Best Home Improvements for Added Value

How to determine the return on your home improvement investment

The best and most valuable home improvements will reward your investments of money and time with higher home value now and at the time you sell your home. In each of the past 15 years, over one million homeowners spent more than $10,000 on a kitchen, bath or other major remodeling project, according to Harvard University's Joint Center for Housing Studies. And experts say such home improvements are generally a good investment. 

But tackling a home improvement project does not always mean an increase in the value of your home. While some projects will increase a home's value, others may have the same payback as a losing lottery ticket. Before you open your checkbook, there are a few things you should consider to make sure the end result produces a return on your investment--in both time and money.

Diy home improvementGetting A Return On Your Home Improvement InvestmentValue check: Before deciding how much to spend on a major improvement, get an estimate of the current value of your home. With such websites as AOL Real Estate, you can get started by entering your street address to get a current estimate of what your house might sell for in today's market, as well as the prices that similar homes have recently sold for in your neighborhood. By comparing these prices with renovation estimates, you'll avoid over-improving your home in relation to the neighborhood, a common and costly mistake.  The best home improvements add value while keeping your home price competitive for the neighborhood.

Motive check: Basically, there are two reasons to make major home improvements: pleasure or necessity. If you're not planning to move for 10 years or more, you'll have more time to enjoy your improvements and might not be as concerned about getting a return on the investment. However, if you're improving your home to ultimately add to its resale value, you'll need to prioritize and focus on the improvements that will pay off at sale time.

Reality check: Before calling in contractors, get a realistic estimate of what your project might cost by using one of the many available online cost estimators. Most provide an approximate cost of the most common home improvement projects along with data localized to your zip code to adjust for geographic cost differences. Having these numbers in advance of your contractor's first visit also helps sort out the serious pros from amateurs just wanting to take a shot at your wallet.

Profit check: According to the National Association of the Remodeling Industry, the top five remodeling projects are kitchens, baths, other interior rooms, additions and window replacement. And Remodeling Online reports that even though the average minor kitchen remodel will cost about $15,000, you'll see a return on that investment of 88 percent. Plus, fixing up that tired bathroom can deliver an 81 percent return if the house is sold within one year from the time the work is completed.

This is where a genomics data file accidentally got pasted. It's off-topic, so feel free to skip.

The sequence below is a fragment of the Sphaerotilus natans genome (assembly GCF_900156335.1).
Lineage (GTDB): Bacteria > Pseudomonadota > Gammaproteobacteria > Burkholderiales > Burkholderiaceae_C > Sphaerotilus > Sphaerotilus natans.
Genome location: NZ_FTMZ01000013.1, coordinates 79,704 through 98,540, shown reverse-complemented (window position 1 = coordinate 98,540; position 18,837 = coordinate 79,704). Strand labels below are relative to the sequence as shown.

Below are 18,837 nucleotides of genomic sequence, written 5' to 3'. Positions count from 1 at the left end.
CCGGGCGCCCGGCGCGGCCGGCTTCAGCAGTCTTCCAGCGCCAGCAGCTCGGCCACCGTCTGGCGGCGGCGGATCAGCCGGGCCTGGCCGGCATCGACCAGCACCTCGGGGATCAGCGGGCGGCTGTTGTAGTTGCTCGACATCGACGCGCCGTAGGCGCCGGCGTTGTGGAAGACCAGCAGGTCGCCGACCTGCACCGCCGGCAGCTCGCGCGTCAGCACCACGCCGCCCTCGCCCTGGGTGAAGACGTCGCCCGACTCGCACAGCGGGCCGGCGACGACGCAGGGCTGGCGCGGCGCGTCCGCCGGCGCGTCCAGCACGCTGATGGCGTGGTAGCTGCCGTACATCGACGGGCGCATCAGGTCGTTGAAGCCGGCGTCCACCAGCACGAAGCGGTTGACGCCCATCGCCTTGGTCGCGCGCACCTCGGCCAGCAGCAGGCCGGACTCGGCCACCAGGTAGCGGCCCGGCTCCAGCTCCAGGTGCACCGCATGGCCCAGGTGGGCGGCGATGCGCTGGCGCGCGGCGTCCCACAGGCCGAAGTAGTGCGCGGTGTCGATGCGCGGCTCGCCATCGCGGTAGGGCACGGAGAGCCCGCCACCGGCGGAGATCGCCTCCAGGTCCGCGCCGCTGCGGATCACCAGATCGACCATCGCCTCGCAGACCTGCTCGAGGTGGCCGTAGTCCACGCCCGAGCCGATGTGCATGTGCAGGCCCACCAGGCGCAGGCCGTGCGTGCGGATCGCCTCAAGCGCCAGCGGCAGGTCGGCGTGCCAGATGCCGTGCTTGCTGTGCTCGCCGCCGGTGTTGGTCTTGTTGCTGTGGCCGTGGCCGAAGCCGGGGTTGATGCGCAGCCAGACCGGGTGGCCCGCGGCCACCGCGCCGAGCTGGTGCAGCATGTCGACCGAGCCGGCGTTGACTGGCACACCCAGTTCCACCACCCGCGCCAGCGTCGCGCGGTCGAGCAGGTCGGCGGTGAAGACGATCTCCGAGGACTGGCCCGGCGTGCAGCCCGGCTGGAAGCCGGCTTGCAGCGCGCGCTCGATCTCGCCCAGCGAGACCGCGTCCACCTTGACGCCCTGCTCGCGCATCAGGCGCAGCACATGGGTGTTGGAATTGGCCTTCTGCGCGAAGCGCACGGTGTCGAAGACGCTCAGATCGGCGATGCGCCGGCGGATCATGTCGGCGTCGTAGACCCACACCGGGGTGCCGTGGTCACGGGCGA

Even if your home improvement budget isn't up for these big projects, smaller ones can also pay big dividends. A new deck or patio, for example, may be the cheapest way to add to your outdoor living space and therefore the most valuable home improvement you can make with the budget and space you have. Replacing kitchen appliances with ones that are Energy Star-rated can reduce utility expenses and help protect the environment. Even something as small as replacing 25 percent of the incandescent light bulbs in your home with compact fluorescents can reduce total electric lighting costs by an amazing 50 percent.

Time check: According to the Joint Center for Housing Studies at Harvard University, the best home improvement projects to tackle depend largely on a home's age as well as personal situations:

  • On average, most new home purchasers typically spend twice as much on home improvements during the first two years in a home as those who do not move. Buyers of homes sold by the household's age 65 or older spend twice as much during the first two years after purchase as those sold by households less than 35 years of age.
  • After the initial spending burst cased by a new home purchase, expenditures move up until a home reaches 25 to 30 years of age, a time when major systems start needing replacement. At this point, annual expenditures peak average around $1,800 before retreating and beginning a new cycle.
  • Households that are increasing in size are more than likely to take on projects that enlarge or reconfigure the living space within a home, such as when needing space for a parent, child or spouse.

Considering all of these elements will help you to choose the best home improvements for your house, allowing you to create and maintain reasonable budgets for the projects you choose and enjoy a great return at sale time.